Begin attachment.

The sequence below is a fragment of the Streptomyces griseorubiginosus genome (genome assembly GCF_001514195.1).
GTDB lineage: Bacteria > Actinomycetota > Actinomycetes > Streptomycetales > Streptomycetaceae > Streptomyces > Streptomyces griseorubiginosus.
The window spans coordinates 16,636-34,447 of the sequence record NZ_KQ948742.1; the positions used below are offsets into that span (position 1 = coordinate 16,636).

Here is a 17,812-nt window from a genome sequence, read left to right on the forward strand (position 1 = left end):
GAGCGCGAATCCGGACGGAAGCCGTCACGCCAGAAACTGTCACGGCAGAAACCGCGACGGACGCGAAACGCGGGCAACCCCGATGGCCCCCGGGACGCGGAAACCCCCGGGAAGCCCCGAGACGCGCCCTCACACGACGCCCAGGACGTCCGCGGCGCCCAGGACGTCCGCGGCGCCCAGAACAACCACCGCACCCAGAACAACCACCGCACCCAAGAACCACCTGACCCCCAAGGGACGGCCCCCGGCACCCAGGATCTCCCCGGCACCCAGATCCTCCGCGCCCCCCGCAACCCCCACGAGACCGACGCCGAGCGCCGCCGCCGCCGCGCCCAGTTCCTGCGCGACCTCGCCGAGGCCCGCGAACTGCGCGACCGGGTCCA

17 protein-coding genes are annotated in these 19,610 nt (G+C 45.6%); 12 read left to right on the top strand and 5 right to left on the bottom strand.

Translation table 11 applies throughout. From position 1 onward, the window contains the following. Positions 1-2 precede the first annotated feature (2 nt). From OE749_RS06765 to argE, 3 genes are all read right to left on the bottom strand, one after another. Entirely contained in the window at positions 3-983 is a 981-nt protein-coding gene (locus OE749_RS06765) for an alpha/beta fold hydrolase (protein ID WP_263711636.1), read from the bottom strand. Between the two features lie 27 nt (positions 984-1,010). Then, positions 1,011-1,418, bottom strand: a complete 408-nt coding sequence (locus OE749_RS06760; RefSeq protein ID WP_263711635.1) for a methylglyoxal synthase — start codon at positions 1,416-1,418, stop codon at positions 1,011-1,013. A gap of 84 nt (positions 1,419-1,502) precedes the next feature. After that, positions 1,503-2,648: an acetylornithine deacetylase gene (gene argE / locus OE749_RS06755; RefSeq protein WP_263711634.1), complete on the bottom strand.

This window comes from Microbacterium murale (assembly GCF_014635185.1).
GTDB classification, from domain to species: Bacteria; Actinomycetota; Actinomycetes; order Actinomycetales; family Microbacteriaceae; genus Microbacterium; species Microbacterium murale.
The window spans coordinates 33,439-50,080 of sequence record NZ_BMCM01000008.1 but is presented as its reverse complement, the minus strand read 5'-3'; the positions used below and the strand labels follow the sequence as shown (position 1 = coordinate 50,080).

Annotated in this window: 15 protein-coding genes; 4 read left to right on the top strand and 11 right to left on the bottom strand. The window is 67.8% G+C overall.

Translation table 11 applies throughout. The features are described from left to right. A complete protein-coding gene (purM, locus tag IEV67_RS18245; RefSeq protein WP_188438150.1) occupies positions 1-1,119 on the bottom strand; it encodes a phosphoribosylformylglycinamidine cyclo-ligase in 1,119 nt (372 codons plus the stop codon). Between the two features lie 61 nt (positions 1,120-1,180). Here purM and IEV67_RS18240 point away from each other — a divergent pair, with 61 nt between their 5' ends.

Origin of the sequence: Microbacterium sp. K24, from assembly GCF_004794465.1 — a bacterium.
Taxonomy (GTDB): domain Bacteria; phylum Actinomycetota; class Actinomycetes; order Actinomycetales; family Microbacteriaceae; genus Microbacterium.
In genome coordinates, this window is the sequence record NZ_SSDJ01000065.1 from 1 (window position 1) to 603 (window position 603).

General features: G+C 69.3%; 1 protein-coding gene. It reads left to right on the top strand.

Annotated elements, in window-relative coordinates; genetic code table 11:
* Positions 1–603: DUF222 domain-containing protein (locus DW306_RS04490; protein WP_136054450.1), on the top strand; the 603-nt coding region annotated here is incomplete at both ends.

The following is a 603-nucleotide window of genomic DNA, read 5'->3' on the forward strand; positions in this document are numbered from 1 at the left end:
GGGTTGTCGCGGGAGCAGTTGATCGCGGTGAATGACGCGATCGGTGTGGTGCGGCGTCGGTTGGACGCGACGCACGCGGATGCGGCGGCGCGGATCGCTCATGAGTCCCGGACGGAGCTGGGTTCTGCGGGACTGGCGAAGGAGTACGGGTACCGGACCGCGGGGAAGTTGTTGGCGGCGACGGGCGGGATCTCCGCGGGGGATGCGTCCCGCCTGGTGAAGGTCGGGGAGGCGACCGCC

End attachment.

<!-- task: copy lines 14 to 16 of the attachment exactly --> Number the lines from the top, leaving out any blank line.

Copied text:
Taxonomy (GTDB): domain Bacteria; phylum Actinomycetota; class Actinomycetes; order Actinomycetales; family Microbacteriaceae; genus Microbacterium.
In genome coordinates, this window is the sequence record NZ_SSDJ01000065.1 from 1 (window position 1) to 603 (window position 603).

General features: G+C 69.3%; 1 protein-coding gene. It reads left to right on the top strand.